A new global report shows that when it comes to tourism in Denmark, the prices are too high and the priorities too low.
The World Economic Forum’s (WEF) Travel & Tourism Competitiveness Report, released on Wednesday, ranked Denmark as just the 27th best country for tourism, down significantly from its 16th place ranking in the 2011 index.
The WEF report put Denmark near rock bottom in the category of price competitiveness, ranking 135th out of the 141 countries examined.
“Denmark has an extra quality challenge, because our price level is so high. Therefore, the expectations of tourists are also higher. But one must also remember that we have some really good products. Legoland for example is expensive but is making money because the product is good,” Jens Friis Jensen, a tourism researcher at Roskilde University, told Politiken.
Denmark also performed particularly poorly in its prioritization of travel and tourism, coming in at just 91st place.
There were however bright spots. Denmark ranked third overall for its information and communication infrastructure and fourth for its human resources and labour market.
But the overall results put Denmark well behind neighbouring Germany, which was ranked as having the third best tourism industry behind Spain and France.
All four other Nordic countries also topped Denmark in the WEF report. Iceland did best, coming in at number 18, followed by Norway (20), Finland (22) and Sweden (23), which plummeted from fifth place in 2011.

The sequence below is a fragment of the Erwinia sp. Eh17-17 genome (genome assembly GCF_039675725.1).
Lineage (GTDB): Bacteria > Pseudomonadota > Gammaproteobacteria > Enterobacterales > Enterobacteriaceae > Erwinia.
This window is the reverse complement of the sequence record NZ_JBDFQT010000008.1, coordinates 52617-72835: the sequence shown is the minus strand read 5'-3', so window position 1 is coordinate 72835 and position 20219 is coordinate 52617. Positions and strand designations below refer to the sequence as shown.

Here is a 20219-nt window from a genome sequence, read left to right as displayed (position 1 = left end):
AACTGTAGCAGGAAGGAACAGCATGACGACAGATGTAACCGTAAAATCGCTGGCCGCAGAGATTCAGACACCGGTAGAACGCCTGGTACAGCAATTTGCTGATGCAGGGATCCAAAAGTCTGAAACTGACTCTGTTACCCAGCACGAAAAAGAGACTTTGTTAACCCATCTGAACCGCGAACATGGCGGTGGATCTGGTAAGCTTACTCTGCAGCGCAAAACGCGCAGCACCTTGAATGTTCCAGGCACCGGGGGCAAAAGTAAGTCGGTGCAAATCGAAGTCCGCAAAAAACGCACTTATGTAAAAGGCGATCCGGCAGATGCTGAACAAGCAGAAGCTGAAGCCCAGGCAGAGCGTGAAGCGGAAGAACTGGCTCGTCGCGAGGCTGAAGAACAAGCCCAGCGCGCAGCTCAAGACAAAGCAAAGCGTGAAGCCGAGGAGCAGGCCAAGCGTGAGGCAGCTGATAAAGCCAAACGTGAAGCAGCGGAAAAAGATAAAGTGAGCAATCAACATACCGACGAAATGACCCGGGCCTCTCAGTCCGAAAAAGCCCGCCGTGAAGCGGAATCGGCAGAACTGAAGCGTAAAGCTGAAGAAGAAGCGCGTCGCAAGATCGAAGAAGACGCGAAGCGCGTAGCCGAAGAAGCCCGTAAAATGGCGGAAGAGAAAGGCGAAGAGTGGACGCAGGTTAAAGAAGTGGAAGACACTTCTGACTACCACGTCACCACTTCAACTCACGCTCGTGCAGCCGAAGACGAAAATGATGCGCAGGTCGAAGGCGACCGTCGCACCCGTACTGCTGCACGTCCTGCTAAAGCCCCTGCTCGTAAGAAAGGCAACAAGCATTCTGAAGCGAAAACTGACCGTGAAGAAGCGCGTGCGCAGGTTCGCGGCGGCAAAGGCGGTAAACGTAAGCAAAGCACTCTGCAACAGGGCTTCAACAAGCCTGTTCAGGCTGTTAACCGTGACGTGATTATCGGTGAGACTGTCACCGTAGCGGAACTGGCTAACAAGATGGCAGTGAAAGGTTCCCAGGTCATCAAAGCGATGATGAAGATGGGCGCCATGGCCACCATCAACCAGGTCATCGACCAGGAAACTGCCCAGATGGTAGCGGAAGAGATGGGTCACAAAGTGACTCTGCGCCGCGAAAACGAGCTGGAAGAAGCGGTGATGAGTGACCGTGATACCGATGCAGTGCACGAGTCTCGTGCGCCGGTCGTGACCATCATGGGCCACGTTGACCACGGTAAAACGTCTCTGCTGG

Interactive map from World Economic Forum. Story continues below.
Just last month, the Danish magazine Momentum released a study of European tourism growth between 2004-2014 and concluded that only four countries – Kyrgyzstan, Slovakia, Luxembourg and Cyprus – performed worse than Denmark over that time span.
See also: Danish tourism suffers sluggish growth
Despite the two reports, the Danish tourism industry said things are not as bad as they seem.
Following Momentum’s report, a Wonderful Copenhagen spokeswoman told The Local that the capital has “seen steady growth for many years”.
“City break tourism (short stays in cities for 2-3 nights) is a growing business and is driving growth in tourism in Denmark," Birgitte Arendsdorf Olsen said.
In March, the hotel and tourist industry association Horesta released a report showing that overnight stays rose by nearly one million between 2008 and 2014, with Denmark’s four largest cities seeing significant increases in the number of stays.
“Generally, Danish tourism is in a positive development. Yes, we had a period that was bad. But that has turned around. If we continue to support the positive tendencies and not panic, we will later come to see the effects of the things being worked on,” Jensen told Politiken on Thursday.